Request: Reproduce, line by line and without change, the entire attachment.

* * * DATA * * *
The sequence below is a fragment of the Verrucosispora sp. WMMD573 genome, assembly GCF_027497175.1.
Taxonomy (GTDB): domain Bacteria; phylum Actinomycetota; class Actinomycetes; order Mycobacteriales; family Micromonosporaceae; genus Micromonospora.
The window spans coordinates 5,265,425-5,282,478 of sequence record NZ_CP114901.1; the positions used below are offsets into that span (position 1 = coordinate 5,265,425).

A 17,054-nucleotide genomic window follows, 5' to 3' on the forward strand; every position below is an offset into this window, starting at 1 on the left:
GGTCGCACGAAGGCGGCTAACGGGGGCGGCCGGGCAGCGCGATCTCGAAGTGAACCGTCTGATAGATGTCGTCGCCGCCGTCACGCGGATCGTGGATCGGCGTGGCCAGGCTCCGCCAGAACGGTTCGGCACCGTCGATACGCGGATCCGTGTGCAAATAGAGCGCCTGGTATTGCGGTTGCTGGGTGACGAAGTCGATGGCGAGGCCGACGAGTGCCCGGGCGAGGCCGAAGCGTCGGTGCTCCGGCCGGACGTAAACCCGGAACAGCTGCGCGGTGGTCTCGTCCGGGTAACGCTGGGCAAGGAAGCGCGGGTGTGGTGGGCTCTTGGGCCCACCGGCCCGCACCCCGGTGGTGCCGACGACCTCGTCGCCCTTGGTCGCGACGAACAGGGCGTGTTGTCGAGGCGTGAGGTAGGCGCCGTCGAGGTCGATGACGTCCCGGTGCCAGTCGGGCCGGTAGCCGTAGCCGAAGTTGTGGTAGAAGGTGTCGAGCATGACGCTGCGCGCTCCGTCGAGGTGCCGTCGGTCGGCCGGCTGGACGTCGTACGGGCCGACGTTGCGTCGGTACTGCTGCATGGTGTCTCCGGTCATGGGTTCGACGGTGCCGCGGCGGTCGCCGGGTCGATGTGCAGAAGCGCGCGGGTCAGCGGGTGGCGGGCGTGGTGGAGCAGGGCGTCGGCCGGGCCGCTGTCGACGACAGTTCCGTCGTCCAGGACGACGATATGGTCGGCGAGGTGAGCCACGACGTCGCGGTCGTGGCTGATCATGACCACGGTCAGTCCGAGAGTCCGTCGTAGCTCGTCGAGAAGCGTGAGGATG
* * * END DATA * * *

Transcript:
The sequence below is a fragment of the Verrucosispora sp. WMMD573 genome, assembly GCF_027497175.1.
Taxonomy (GTDB): domain Bacteria; phylum Actinomycetota; class Actinomycetes; order Mycobacteriales; family Micromonosporaceae; genus Micromonospora.
The window spans coordinates 5,265,425-5,282,478 of sequence record NZ_CP114901.1; the positions used below are offsets into that span (position 1 = coordinate 5,265,425).

A 17,054-nucleotide genomic window follows, 5' to 3' on the forward strand; every position below is an offset into this window, starting at 1 on the left:
GGTCGCACGAAGGCGGCTAACGGGGGCGGCCGGGCAGCGCGATCTCGAAGTGAACCGTCTGATAGATGTCGTCGCCGCCGTCACGCGGATCGTGGATCGGCGTGGCCAGGCTCCGCCAGAACGGTTCGGCACCGTCGATACGCGGATCCGTGTGCAAATAGAGCGCCTGGTATTGCGGTTGCTGGGTGACGAAGTCGATGGCGAGGCCGACGAGTGCCCGGGCGAGGCCGAAGCGTCGGTGCTCCGGCCGGACGTAAACCCGGAACAGCTGCGCGGTGGTCTCGTCCGGGTAACGCTGGGCAAGGAAGCGCGGGTGTGGTGGGCTCTTGGGCCCACCGGCCCGCACCCCGGTGGTGCCGACGACCTCGTCGCCCTTGGTCGCGACGAACAGGGCGTGTTGTCGAGGCGTGAGGTAGGCGCCGTCGAGGTCGATGACGTCCCGGTGCCAGTCGGGCCGGTAGCCGTAGCCGAAGTTGTGGTAGAAGGTGTCGAGCATGACGCTGCGCGCTCCGTCGAGGTGCCGTCGGTCGGCCGGCTGGACGTCGTACGGGCCGACGTTGCGTCGGTACTGCTGCATGGTGTCTCCGGTCATGGGTTCGACGGTGCCGCGGCGGTCGCCGGGTCGATGTGCAGAAGCGCGCGGGTCAGCGGGTGGCGGGCGTGGTGGAGCAGGGCGTCGGCCGGGCCGCTGTCGACGACAGTTCCGTCGTCCAGGACGACGATATGGTCGGCGAGGTGAGCCACGACGTCGCGGTCGTGGCTGATCATGACCACGGTCAGTCCGAGAGTCCGTCGTAGCTCGTCGAGAAGCGTGAGGATG